Reflections on a Wandering Life.....

Friday, August 24, 2012

Fragrant Hills 

The evenings have been cooling off nicely this past week. Maybe that means that we're going to have a nice autumn. I don't know.

This morning five of my students came out for a short morning hike. Last outing of the summer. Some of them had come back early. Usually when I ask them about this, they say that they were bored at home. Here they have a place to stay in the dormitory, and they can play basketball and do other things with their friends during the day. But there aren't that many friends--just a handful.

I told them that if they came out early, we could take a short hike up to the trail in the park and get back down before it got too hot. As we were hiking they came up with the idea of making lunch at my place. I told them I had plenty of utensils, because I brought all the stuff I collected at Beihang over the years. The problem is that my place here in the hills is quite small, and I just have a one-burner elctric stove. More than adequate for me, but perhaps not the best for cooking for a group. But they said it was no problem.

On the way back to my village, my students noticed a couple guys with a portable roaster selling roast duck by the side of the road. They managed to bargain for a good price, and added the duck to the menu. It worked out quite well, because all we had to do then was pick up some noodles and a few vegetables. I was surprised to see what a feast these kids could create with such meager fixin's. Really delicious. I'm not much for cooking Chinese food. But I'm really good at eating Chinese food. Every possible variety.

After lunch they returned to the university, and I made my weekly pilgrimage to the National Library of China. I try to go there once a week, at least for an afternoon. I can't remove books from the library, because I'm a foreigner, but I do have a library card, which I can use to read books there, and to search archived books in the computer.

Last year I made five trips to Hong Kong. One of those times--I think it was my February trip--I had taken too many books with me, and bought too many books in Hong Kong. Coming back, my backpack was much too heavy. I had many more books than I should have. I was really in pain. After that experience, I decided that I just had to do something about how I read books. When I first came to China, I was hesitant to get a library card at the National Library, because it was quite a ways from my university, and I didn't like the fact that I could not check out books. But the National Library is just a stone's throw from where I teach now, and I am actually glad that I can't check out books. They let me bring my computer in as long as I take it out of my bag and put it in one of their carriers. So it's much better to read the books there. Then I don't have to carry them around.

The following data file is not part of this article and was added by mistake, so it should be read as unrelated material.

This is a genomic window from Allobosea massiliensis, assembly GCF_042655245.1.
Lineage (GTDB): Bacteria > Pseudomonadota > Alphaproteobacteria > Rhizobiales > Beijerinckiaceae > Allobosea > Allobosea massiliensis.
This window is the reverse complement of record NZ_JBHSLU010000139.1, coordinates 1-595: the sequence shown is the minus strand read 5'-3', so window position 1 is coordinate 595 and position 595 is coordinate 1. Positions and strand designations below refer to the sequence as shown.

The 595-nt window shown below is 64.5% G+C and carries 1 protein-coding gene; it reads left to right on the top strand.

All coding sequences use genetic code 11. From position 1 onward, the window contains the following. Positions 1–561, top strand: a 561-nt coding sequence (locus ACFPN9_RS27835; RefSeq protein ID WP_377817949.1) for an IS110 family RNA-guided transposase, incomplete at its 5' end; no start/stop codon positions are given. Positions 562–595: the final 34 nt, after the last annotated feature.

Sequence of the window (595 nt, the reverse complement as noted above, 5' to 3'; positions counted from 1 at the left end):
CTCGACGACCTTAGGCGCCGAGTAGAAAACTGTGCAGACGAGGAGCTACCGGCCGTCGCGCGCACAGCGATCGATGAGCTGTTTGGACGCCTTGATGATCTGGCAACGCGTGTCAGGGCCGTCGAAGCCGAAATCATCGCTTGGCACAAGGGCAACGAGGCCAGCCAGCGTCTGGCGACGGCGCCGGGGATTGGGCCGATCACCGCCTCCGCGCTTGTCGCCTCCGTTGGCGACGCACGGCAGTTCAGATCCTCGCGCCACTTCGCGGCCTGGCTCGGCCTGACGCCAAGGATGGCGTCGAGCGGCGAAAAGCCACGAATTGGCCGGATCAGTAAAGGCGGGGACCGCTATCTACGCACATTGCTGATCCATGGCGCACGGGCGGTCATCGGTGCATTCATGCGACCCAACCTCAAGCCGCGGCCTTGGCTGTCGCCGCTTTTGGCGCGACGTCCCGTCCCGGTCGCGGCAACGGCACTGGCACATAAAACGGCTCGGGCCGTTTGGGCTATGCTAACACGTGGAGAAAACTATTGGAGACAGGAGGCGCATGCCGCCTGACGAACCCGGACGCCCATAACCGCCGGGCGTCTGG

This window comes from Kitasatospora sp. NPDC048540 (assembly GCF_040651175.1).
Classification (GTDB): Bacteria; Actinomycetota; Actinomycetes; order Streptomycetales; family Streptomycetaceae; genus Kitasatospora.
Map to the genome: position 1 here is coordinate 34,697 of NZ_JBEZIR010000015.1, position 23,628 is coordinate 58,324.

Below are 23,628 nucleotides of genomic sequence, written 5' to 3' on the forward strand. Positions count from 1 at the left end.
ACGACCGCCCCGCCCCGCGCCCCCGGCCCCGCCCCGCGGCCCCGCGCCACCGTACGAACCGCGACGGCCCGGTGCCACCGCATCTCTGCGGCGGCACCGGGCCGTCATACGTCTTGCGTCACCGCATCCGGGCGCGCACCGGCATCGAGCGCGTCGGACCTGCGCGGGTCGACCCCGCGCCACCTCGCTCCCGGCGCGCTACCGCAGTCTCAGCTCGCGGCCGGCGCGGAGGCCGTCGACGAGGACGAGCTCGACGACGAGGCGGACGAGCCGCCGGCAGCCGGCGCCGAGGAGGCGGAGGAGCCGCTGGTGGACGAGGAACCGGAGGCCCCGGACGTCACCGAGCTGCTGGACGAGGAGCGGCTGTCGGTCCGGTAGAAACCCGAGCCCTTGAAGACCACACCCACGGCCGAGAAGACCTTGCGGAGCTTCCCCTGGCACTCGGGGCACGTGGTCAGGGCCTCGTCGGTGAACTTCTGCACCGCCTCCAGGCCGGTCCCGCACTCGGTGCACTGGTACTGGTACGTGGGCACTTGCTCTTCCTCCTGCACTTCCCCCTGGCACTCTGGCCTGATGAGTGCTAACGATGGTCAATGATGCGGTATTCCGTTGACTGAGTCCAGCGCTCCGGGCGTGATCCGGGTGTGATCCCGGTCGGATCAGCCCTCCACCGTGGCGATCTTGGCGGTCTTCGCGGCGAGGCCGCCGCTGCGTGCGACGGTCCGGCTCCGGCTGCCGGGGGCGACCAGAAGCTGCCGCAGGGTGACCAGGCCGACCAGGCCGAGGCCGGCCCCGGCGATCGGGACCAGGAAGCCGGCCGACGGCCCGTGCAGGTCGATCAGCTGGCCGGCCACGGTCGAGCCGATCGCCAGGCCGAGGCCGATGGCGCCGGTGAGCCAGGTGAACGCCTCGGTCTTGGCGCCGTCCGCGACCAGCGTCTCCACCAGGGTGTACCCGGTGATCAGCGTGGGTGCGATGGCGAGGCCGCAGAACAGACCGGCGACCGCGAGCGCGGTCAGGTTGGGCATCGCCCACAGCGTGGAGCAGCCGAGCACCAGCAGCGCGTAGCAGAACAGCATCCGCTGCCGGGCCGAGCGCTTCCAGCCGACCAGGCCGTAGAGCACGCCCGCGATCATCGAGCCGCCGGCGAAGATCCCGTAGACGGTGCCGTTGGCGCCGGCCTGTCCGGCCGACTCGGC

These days, I have been working my way through a commentary on the Gospel of John. In addition, I am reading Bede's Ecclesiastical History of the English People. It's a modern version, of course. Bede's classic history was originally written in the Eighth Century in Latin. Another fascinating book I am going through is the papers of Suzanna Wesley. I had not been aware that she was such a prolific writer. She did not write books, really, but she did write diaries and personal notes. Lots of them. The Afghan Wars is an excellent history of Afghanistan as seen from the perspective of military conflicts (of which there have been many).

In my study of Islam with Ahmed, he has mentioned both the Ashkenazim and the Sephardic Jews. I have always thought of the Sephardim as "Spanish Jews," but Haim Toledano's book on the subject gives a more mature treatment of the subject. A bit mundane in parts, but very well-written, and it's filling in some gaps in my understanding of the history. Finally, if you are interested at all in the history of the Middle East, I cannot say enough good about Goldschmidt and Davidson's Consise History of the Middle East. It is far and away the best book I have ever read and ever will read on the subject. It's a summary, you know, but it really is the best book on the subject.

The English section of the National Library is actually closed for remodeling for three years, so the English section is "borrowing" a small section of the new National Library building. But it's alright. There isn't nearly enough room for all the books, but they rotate them. And as soon as I start reading a book, I enter the barcode in my database, so if I come back there and one of the books I am reading has been put in storage, I can order it through the computer, and they will have it at the front desk for me within an hour.

Last year, before they closed the regular English section, I used to stop by the law library and read from the papers of Abraham Lincoln. I miss that, but I have plenty to read until they get that section open again.

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